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TESOL Videos - Productive and Receptive Skills in the ESL Classroom - Game Example 'Tic Tac Toe'
So, let's take a common game that's been played over the years, which is called Noughts and Crosses or Tic-Tac-Toe. What we're going to do is to adapt this game for classroom use. So, we've taken the normal Tic-Tac-Toe or Noughts and Crosses grid and we've just numbered out each of the particular squares. What we can then do is to form teams and those teams can then be asked a series of questions and they get to choose which question they want from 1 to 9. So, let's say, for example, they choose question 1. That could be on anything that they have studied ,the grammar or vocabulary. If they get that question correct and say they are the Noughts or the zeros then they get to put their mark here. What the next group will probably do is to try to block them in some way by choosing this one, this one or this one and again their choice relates to some grammar or vocabulary point. So, here is a very simple use of Noughts and Crosses for teaching language.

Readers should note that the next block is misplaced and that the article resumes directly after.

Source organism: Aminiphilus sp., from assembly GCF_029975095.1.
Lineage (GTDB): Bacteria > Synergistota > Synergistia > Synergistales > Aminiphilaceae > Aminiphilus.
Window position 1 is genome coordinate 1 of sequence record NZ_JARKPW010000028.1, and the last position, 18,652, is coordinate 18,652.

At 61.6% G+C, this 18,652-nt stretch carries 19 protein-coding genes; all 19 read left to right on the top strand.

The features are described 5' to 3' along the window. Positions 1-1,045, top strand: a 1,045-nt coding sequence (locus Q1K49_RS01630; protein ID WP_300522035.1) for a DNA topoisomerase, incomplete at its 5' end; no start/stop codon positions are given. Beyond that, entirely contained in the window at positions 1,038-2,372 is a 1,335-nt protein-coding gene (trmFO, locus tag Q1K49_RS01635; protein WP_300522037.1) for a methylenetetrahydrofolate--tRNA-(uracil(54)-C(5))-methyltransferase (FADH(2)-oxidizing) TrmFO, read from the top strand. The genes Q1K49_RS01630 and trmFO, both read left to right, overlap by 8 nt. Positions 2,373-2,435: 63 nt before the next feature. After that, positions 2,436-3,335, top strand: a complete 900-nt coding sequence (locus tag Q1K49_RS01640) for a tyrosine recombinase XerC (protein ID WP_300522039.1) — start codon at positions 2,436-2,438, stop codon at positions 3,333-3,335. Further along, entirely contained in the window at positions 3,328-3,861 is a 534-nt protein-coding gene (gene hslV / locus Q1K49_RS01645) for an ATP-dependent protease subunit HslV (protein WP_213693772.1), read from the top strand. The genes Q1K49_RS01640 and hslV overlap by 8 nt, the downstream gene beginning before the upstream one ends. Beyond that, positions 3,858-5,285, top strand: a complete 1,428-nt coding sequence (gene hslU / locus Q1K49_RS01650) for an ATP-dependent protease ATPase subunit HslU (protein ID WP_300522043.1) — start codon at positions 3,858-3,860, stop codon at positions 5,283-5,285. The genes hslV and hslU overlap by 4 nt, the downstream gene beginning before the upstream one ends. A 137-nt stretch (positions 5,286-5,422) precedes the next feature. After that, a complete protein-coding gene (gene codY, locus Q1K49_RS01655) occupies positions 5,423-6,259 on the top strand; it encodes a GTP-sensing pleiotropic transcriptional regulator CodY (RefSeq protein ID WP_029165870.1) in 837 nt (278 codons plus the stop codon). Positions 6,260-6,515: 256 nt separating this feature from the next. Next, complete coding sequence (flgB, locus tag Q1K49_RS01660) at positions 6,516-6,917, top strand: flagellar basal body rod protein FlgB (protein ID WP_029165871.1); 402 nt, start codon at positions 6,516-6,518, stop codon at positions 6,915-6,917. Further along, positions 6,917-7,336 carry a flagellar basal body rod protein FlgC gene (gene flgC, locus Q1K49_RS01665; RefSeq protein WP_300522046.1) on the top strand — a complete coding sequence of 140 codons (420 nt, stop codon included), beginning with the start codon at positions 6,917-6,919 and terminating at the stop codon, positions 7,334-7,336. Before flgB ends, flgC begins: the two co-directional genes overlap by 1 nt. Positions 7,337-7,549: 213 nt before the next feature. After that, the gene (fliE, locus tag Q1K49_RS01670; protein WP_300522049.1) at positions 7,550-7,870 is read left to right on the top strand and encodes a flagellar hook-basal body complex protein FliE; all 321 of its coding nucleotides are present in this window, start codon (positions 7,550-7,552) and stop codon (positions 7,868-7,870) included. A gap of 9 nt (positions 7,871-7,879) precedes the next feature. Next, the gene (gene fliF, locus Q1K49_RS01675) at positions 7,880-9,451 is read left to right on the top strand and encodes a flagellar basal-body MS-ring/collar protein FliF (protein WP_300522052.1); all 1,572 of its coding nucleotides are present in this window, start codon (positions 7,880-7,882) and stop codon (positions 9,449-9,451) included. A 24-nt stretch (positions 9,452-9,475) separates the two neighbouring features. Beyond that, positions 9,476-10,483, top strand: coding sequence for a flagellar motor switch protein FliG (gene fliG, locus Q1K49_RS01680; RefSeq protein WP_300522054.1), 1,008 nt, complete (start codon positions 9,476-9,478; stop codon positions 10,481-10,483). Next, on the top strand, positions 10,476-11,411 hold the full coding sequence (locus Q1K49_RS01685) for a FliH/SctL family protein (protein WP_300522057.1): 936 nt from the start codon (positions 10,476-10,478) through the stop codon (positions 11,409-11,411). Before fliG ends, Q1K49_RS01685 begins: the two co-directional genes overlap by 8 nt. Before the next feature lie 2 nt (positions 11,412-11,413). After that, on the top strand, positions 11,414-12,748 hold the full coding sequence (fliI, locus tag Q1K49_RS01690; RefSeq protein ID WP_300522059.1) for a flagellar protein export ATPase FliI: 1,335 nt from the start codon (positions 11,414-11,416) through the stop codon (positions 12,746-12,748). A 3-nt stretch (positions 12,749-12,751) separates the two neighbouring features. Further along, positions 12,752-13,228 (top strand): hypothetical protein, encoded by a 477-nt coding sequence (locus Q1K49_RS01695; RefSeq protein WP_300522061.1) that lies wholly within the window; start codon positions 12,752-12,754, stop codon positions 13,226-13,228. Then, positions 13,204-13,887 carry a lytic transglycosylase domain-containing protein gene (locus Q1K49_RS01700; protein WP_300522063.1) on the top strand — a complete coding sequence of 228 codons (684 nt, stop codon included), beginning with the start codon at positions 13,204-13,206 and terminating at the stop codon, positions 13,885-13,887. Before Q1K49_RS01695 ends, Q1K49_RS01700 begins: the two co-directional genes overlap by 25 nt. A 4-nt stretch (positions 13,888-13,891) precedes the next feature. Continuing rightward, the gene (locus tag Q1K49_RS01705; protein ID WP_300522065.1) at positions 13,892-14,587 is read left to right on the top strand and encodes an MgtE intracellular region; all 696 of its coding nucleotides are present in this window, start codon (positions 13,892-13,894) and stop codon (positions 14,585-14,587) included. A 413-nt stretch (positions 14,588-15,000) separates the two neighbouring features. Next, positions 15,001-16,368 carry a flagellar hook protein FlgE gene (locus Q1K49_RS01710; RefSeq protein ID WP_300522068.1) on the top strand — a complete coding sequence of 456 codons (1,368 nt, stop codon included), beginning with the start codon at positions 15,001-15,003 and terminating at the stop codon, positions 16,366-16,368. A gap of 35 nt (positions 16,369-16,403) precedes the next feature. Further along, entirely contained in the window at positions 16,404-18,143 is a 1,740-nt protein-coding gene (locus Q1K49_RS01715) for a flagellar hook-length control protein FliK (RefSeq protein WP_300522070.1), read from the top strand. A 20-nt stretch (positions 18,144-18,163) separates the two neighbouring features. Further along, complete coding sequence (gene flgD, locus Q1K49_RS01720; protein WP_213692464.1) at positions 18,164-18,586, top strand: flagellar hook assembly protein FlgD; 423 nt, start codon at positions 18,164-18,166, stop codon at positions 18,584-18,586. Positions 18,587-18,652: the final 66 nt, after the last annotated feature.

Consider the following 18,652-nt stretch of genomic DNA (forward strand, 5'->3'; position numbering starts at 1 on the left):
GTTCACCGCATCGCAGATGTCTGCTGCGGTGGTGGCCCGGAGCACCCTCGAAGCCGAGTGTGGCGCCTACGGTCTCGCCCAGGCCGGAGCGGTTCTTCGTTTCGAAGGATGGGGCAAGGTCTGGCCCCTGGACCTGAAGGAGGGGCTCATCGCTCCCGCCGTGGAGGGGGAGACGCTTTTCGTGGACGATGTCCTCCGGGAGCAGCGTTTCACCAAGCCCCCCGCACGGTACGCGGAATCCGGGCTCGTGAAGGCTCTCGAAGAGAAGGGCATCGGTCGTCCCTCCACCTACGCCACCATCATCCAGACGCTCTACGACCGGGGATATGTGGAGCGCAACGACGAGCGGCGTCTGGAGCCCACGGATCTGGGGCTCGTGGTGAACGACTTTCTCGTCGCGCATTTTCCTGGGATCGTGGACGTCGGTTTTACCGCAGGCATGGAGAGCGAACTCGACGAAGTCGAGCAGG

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Much like the present tense, the past tenses of English include a simple past, a continuous past, a past perfect, and a past perfect continuous tense. The simple past is formed using the suffix -(e)d for regular verbs, although many common English verbs are irregular in this tense. It is negated using the auxiliary verb 'do' in the past tense (irregular: 'did') along with the negative particle 'not' and the uninflected form of the main verb: e.g. you saw, you did not see. The question form simply uses the past tense of the auxiliary verb 'do' and inverts the order of this and the subject: e.g. did you see? The simple past tense is used for denoting events that were completed in the past, usually with a definite time reference. In contrast, the past continuous, formed with the past tense of the verb 'be' (irregular: 'was/were') plus the present participle of the main verb (e.g. I was eating), is used to denote an action or event that was in progress at a past time, or one that continued over a span of time in the past. This means that a time reference is usually needed. The past perfect tenses are formed using the past tense of the auxiliary verb 'have' (irregular: 'had') plus at least one participle. The past perfect uses the past participle of the main verb (e.g. he had eaten), while the past perfect continuous uses the past participle of the auxiliary verb 'be' (irregular: 'been') plus the present participle of the main verb (e.g. he had been eating). The former is used to denote actions or events that had been completed prior to another action or event in the past, while the latter is used to talk about actions or events that occurred continuously up until a given point in the past.